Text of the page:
However, the performance of Valsalva is merely the common, instinctive reaction to the aforementioned activities. Despite its anthropological ubiquity, Valsalva is not necessarily good practice for either physical exertion or evacuation. Ken Hutchins, the creator and founder of Superslow®, indicates that elderly people are often found dead of a stroke in the bathroom because of increased blood pressure from Valsalva from straining on the commode.

When  it  comes  to  physical  exertion,  the  dangers  of

Valsalva are no less concerning.


An Olympic weight-lifter holds his breath as he strains to lift a weight. The air pressure he builds in his lungs keeps his chest and shoulders firm and rigid, giving greater support to his arms. He may also violently expel his breath vocally, at peak effort.

However, while Valsalva might assist such a momentary maximum lift, it also increases the risk of the associated concerns of rapidly spiked blood pressure. This risk increases to very dangerous limits when the duration of the exertion increases. Simply put, Valsalva has no place in your exercise program when your objective is muscular inroad.


Avoiding Valsalva During Proper Exercise

Hutchins:  “When  an  exercise  movement  becomes difficult, our natural instinct is to back off or hold and then jab or heave at the movement arm of the machine (called Offing-and-Oning). This is often synced to breathing and Valsalva (called Valsalva Sync). Naturally we simultaneously Valsalva and heave at the resistance for a brief distance and time. Then we simultaneously ventilate and hold, or back off from the resistance. After a few huffs and puffs, we simul- taneously Valsalva and heave at the resistance again.” We call this, the Valsalva Sync/Push-Hard Association. This must be avoided during your workouts.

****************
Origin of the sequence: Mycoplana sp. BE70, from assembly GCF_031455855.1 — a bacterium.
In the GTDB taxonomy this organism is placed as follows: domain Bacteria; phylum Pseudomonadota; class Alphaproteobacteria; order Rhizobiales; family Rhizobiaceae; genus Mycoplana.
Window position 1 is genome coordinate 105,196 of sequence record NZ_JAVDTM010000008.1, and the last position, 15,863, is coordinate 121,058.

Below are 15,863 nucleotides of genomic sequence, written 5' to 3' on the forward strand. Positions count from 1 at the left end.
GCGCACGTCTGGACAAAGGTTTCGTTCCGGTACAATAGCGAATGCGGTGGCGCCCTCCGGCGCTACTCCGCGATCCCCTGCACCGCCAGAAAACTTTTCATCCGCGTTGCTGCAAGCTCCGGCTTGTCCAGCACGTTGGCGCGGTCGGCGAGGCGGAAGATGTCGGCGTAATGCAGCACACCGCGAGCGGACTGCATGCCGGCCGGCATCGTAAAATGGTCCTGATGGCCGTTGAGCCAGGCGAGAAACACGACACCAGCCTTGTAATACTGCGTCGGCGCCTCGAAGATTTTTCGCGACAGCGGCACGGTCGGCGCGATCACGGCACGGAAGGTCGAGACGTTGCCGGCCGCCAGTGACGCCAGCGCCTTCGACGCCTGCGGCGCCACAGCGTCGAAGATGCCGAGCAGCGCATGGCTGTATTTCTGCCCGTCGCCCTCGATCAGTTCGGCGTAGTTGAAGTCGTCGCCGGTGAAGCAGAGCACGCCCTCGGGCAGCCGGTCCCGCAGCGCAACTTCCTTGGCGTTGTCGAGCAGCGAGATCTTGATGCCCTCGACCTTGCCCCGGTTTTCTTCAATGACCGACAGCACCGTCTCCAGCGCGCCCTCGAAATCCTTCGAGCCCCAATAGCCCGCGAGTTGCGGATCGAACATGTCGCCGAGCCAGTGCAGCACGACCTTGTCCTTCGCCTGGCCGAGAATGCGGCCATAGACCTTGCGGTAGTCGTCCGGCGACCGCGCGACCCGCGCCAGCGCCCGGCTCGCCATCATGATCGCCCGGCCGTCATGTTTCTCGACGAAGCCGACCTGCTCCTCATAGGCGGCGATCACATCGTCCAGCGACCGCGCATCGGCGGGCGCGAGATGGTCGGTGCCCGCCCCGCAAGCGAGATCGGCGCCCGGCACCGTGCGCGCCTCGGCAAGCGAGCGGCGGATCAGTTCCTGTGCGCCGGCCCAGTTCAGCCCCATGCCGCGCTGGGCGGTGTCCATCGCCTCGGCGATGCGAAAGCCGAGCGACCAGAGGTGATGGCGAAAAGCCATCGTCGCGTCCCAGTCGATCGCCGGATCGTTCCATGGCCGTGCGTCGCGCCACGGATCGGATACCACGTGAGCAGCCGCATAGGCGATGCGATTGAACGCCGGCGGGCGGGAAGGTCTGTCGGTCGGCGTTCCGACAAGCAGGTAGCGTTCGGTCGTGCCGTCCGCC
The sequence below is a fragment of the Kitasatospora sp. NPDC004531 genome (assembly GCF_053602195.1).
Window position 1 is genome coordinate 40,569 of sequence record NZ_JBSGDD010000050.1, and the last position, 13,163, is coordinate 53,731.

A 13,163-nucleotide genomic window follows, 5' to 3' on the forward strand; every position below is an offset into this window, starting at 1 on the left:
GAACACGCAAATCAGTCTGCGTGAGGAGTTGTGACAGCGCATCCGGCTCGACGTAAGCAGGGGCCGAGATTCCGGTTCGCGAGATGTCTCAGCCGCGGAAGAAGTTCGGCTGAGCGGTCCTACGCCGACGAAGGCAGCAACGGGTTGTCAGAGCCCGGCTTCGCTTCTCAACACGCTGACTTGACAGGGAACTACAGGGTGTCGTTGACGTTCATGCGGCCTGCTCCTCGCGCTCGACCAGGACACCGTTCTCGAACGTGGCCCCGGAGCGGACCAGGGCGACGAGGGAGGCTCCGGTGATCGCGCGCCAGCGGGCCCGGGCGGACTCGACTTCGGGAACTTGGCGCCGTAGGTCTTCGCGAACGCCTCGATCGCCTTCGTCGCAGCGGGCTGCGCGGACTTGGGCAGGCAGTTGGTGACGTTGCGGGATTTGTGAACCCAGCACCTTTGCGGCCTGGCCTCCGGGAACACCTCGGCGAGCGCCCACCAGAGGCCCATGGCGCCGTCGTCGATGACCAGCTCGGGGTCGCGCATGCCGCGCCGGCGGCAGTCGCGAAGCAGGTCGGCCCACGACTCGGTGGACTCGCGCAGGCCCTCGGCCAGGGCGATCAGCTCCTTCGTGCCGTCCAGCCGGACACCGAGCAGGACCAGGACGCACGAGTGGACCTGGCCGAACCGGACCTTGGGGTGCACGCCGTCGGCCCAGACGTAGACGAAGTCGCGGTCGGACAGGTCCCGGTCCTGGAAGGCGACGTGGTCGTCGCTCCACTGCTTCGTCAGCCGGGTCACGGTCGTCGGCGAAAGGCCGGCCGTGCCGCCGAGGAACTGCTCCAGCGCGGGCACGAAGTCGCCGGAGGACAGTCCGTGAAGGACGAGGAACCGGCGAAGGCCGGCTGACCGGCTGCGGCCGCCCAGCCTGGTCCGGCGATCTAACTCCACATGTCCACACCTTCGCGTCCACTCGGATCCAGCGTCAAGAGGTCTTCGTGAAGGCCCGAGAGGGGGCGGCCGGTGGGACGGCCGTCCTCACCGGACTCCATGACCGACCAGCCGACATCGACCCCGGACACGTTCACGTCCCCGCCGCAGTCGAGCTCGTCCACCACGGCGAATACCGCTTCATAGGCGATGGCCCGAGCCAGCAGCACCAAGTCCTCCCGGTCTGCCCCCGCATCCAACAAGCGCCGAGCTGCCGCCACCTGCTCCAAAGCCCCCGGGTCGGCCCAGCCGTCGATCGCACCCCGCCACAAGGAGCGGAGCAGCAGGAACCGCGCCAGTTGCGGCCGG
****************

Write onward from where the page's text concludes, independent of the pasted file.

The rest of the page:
“We want a continuous contraction force combined with continuous and relaxed ventilation.” This keeps our effort on the resistance and allows meaningful loading of the muscle.


“The bottom line in exercise is efficient mechanical loading of the muscle. All direct benefits of exercise—known, suspected,  and  unsuspected—follow from  this fundamental principle.”

Valsalva   actually   prevents   continuous   and   efficient loading   of   the   intended   musculature.  It   reduces   your strength to fulfill the primary objective of exercise and it can contribute to Exercise Induced Headache.


Dos & Don’ts of Breathing During Exercise


*   DON’T  grimace,  strain,  grunt,  groan,  moan  or  speak during exercise.